In view of the foregoing there is a demand for the ability to sell lottery tickets at cash registers. There is a demand for a lottery ticket system that can quickly and easily prove ticket authenticity. There is a particular demand for the ability to sell both player chosen and computer generated tickets. There also needs to be a mechanism and method for controlling the age of players. There is also a demand for a system that has integrated accounting of the lottery sales with other cash register transactions. There is a further demand for a lottery system to integration of sales of instant tickets with other cash register transactions and with game provider transactions.


The present invention preserves the advantages of prior art of methods for selling lottery tickets. In addition, the improved method of the present invention provides new advantages not found in currently known methods and overcomes many disadvantages of such currently available methods for selling lottery tickets at the cash registers and devices associated therewith.

To carry out the present invention, it is assumed that an environment is provided where the cash register is capable of communicating with the game provider system (directly or indirectly) and the game provider system (or some other system on behalf of game provider system) is authorizing cash register's lottery transactions. These transactions could be stored in game provider system or in another system.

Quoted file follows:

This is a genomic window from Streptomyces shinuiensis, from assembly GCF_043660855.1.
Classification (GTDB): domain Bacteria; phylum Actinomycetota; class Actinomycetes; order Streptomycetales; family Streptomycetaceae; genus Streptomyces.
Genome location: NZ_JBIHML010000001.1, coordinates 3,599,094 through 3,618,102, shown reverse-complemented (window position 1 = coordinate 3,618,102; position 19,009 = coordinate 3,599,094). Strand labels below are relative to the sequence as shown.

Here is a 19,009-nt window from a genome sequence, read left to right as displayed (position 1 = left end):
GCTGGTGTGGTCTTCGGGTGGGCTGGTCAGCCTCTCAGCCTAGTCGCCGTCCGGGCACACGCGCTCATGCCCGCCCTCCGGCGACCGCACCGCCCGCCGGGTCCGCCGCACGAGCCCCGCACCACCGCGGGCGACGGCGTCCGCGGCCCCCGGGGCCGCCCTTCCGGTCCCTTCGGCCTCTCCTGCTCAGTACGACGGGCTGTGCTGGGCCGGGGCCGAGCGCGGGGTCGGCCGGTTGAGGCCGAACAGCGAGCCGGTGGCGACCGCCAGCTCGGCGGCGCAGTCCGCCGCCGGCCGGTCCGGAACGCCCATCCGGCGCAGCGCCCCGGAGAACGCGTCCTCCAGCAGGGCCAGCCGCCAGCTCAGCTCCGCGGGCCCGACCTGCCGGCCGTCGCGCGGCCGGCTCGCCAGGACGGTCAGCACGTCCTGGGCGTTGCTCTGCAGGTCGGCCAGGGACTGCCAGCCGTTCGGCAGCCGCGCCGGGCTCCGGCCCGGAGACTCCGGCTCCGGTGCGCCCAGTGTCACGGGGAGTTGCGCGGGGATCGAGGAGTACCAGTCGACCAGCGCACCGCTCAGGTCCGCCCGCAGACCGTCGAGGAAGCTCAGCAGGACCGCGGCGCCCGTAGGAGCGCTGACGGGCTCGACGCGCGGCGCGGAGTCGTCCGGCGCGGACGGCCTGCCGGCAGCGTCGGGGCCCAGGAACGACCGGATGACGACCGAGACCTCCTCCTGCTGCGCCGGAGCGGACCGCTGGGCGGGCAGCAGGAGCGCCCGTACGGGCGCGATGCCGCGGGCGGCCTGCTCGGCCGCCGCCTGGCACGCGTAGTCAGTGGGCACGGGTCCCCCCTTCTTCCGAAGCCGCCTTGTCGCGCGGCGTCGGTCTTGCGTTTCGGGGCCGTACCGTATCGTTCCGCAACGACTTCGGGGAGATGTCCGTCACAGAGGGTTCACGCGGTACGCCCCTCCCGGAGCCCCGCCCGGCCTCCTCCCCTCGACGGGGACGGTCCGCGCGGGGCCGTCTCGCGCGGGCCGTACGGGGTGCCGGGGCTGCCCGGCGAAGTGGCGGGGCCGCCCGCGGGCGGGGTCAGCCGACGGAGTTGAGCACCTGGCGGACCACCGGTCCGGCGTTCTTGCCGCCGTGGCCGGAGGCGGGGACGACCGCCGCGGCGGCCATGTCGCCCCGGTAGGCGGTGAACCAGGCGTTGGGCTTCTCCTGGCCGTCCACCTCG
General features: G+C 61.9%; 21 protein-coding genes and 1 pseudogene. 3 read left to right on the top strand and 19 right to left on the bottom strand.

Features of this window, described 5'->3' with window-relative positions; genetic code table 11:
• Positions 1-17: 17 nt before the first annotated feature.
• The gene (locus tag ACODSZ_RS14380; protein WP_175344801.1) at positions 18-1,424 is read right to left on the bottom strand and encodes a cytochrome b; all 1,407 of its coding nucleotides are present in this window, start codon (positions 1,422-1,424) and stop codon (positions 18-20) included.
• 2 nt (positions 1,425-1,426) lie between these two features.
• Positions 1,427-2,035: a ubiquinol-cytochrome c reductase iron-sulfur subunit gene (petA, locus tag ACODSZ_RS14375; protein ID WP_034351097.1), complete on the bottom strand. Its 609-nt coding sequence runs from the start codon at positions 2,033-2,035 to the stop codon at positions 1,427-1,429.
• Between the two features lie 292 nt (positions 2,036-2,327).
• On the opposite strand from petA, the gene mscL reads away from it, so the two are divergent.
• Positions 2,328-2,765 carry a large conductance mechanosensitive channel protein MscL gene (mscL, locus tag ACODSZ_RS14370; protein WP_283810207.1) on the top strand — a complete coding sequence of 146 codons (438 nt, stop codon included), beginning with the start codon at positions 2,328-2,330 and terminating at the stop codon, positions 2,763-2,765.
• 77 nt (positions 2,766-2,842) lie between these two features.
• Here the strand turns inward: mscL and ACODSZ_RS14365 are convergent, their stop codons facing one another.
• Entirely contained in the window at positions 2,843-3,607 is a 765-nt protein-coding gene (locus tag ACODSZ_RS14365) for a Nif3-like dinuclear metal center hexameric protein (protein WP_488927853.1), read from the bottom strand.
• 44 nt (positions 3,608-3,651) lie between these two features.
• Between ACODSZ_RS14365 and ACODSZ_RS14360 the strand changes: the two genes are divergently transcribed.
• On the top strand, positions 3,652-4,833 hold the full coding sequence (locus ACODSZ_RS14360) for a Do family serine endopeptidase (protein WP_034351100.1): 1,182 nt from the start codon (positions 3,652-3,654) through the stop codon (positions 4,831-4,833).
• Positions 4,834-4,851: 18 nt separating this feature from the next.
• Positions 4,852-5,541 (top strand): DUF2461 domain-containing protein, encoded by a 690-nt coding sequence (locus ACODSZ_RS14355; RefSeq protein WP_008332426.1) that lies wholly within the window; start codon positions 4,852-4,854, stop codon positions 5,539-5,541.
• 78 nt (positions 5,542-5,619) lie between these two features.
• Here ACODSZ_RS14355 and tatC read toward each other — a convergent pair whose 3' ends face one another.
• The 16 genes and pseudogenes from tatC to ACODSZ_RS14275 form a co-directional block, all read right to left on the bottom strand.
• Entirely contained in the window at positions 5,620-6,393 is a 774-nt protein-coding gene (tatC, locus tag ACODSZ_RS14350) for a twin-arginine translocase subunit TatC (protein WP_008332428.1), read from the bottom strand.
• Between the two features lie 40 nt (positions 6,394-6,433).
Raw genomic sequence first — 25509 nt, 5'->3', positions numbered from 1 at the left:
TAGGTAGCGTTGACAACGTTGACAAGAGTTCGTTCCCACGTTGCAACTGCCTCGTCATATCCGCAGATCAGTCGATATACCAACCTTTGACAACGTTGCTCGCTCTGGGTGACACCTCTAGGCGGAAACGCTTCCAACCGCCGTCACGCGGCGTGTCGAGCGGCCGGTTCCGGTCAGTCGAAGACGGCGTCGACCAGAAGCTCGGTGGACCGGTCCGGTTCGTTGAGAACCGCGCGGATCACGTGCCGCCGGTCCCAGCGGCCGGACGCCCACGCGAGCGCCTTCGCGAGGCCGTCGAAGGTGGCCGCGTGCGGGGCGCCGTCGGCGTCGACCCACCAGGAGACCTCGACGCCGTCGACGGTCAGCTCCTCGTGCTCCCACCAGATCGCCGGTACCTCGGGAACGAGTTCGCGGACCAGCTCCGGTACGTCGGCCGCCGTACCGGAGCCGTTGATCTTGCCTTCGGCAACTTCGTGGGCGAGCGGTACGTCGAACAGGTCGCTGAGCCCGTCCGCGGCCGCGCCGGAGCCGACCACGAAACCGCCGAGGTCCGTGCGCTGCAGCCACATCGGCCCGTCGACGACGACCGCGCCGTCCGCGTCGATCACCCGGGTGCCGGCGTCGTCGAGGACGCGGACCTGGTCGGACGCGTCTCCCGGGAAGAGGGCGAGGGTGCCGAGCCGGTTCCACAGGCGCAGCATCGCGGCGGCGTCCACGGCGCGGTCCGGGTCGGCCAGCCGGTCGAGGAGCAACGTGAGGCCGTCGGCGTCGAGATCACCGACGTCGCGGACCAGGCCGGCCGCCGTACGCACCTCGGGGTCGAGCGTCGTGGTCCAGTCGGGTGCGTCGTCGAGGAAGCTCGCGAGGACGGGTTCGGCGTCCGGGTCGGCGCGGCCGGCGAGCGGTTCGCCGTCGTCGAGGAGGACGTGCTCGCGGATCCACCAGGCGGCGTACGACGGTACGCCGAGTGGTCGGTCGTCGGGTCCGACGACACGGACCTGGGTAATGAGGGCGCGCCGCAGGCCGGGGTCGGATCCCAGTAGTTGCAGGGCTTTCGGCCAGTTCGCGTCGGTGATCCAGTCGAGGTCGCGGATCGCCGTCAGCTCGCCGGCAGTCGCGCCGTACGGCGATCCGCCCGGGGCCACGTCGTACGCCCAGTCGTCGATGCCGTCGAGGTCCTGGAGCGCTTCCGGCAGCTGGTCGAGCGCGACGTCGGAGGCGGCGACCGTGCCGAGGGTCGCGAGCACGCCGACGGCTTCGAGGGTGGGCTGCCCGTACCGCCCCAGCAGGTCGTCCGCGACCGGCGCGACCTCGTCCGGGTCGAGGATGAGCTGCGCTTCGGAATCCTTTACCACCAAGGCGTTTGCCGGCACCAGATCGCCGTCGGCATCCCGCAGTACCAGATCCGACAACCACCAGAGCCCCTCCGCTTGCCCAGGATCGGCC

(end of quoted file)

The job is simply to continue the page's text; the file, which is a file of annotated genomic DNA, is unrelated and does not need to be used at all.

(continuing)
The novel approach according to the present invention is known under the trademark CHECKOUT PLAY. In accordance with the novel method of the present invention, instead of printing the lottery ticket, from a legitimate and authorized game provider, on the cash register, the ticket is preprinted (printed ahead of the ticket sale by a commercial printer capable of printing lottery tickets or on a wagering terminal, self-service lottery terminal, or at a lottery kiosk).

The ticket can be preprinted according to player's selection, his favorite bet, or as a computer generated selections (quick pick). Tickets from commercial printer could be enveloped or covered by latex. From the player's point of view, the commercial printer's tickets are computer generated selections. For traditional lottery games the number of computer generated bets varies between 20% and 50%. In an alternative embodiment of the present invention, the ticket can be activated more than once.